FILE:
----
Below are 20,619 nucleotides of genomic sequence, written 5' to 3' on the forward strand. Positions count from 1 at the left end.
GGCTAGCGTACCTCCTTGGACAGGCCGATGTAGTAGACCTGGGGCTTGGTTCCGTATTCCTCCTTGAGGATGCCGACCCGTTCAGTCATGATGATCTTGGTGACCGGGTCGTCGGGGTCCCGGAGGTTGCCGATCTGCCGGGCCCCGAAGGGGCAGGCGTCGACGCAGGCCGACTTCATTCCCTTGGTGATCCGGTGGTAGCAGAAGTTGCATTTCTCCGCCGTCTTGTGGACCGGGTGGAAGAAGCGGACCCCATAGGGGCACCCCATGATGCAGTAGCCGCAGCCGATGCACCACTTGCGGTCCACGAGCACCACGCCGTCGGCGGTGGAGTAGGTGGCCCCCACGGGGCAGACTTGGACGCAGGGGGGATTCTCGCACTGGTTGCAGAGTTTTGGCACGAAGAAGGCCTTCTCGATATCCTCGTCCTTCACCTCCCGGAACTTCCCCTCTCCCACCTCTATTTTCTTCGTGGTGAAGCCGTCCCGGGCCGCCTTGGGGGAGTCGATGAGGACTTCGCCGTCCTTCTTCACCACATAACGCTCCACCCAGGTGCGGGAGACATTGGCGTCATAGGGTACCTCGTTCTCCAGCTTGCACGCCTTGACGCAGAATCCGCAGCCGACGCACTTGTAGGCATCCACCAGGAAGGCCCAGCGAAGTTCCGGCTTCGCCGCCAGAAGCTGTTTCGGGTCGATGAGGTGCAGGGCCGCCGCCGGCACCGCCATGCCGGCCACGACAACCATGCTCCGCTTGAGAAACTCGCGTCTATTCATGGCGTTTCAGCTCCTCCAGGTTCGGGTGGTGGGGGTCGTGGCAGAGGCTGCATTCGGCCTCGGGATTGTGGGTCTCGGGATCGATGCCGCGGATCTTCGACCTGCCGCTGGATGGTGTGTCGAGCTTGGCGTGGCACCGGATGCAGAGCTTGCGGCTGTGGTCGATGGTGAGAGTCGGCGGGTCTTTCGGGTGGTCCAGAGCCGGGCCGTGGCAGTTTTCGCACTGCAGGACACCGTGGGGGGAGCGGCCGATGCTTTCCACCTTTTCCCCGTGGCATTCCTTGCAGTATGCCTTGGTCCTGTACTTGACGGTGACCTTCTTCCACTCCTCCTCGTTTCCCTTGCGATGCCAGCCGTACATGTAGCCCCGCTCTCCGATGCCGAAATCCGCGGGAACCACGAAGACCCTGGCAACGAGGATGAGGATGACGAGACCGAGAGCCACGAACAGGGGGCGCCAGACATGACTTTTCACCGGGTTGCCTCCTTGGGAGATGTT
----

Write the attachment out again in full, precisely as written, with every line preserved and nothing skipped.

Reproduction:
Below are 20,619 nucleotides of genomic sequence, written 5' to 3' on the forward strand. Positions count from 1 at the left end.
GGCTAGCGTACCTCCTTGGACAGGCCGATGTAGTAGACCTGGGGCTTGGTTCCGTATTCCTCCTTGAGGATGCCGACCCGTTCAGTCATGATGATCTTGGTGACCGGGTCGTCGGGGTCCCGGAGGTTGCCGATCTGCCGGGCCCCGAAGGGGCAGGCGTCGACGCAGGCCGACTTCATTCCCTTGGTGATCCGGTGGTAGCAGAAGTTGCATTTCTCCGCCGTCTTGTGGACCGGGTGGAAGAAGCGGACCCCATAGGGGCACCCCATGATGCAGTAGCCGCAGCCGATGCACCACTTGCGGTCCACGAGCACCACGCCGTCGGCGGTGGAGTAGGTGGCCCCCACGGGGCAGACTTGGACGCAGGGGGGATTCTCGCACTGGTTGCAGAGTTTTGGCACGAAGAAGGCCTTCTCGATATCCTCGTCCTTCACCTCCCGGAACTTCCCCTCTCCCACCTCTATTTTCTTCGTGGTGAAGCCGTCCCGGGCCGCCTTGGGGGAGTCGATGAGGACTTCGCCGTCCTTCTTCACCACATAACGCTCCACCCAGGTGCGGGAGACATTGGCGTCATAGGGTACCTCGTTCTCCAGCTTGCACGCCTTGACGCAGAATCCGCAGCCGACGCACTTGTAGGCATCCACCAGGAAGGCCCAGCGAAGTTCCGGCTTCGCCGCCAGAAGCTGTTTCGGGTCGATGAGGTGCAGGGCCGCCGCCGGCACCGCCATGCCGGCCACGACAACCATGCTCCGCTTGAGAAACTCGCGTCTATTCATGGCGTTTCAGCTCCTCCAGGTTCGGGTGGTGGGGGTCGTGGCAGAGGCTGCATTCGGCCTCGGGATTGTGGGTCTCGGGATCGATGCCGCGGATCTTCGACCTGCCGCTGGATGGTGTGTCGAGCTTGGCGTGGCACCGGATGCAGAGCTTGCGGCTGTGGTCGATGGTGAGAGTCGGCGGGTCTTTCGGGTGGTCCAGAGCCGGGCCGTGGCAGTTTTCGCACTGCAGGACACCGTGGGGGGAGCGGCCGATGCTTTCCACCTTTTCCCCGTGGCATTCCTTGCAGTATGCCTTGGTCCTGTACTTGACGGTGACCTTCTTCCACTCCTCCTCGTTTCCCTTGCGATGCCAGCCGTACATGTAGCCCCGCTCTCCGATGCCGAAATCCGCGGGAACCACGAAGACCCTGGCAACGAGGATGAGGATGACGAGACCGAGAGCCACGAACAGGGGGCGCCAGACATGACTTTTCACCGGGTTGCCTCCTTGGGAGATGTT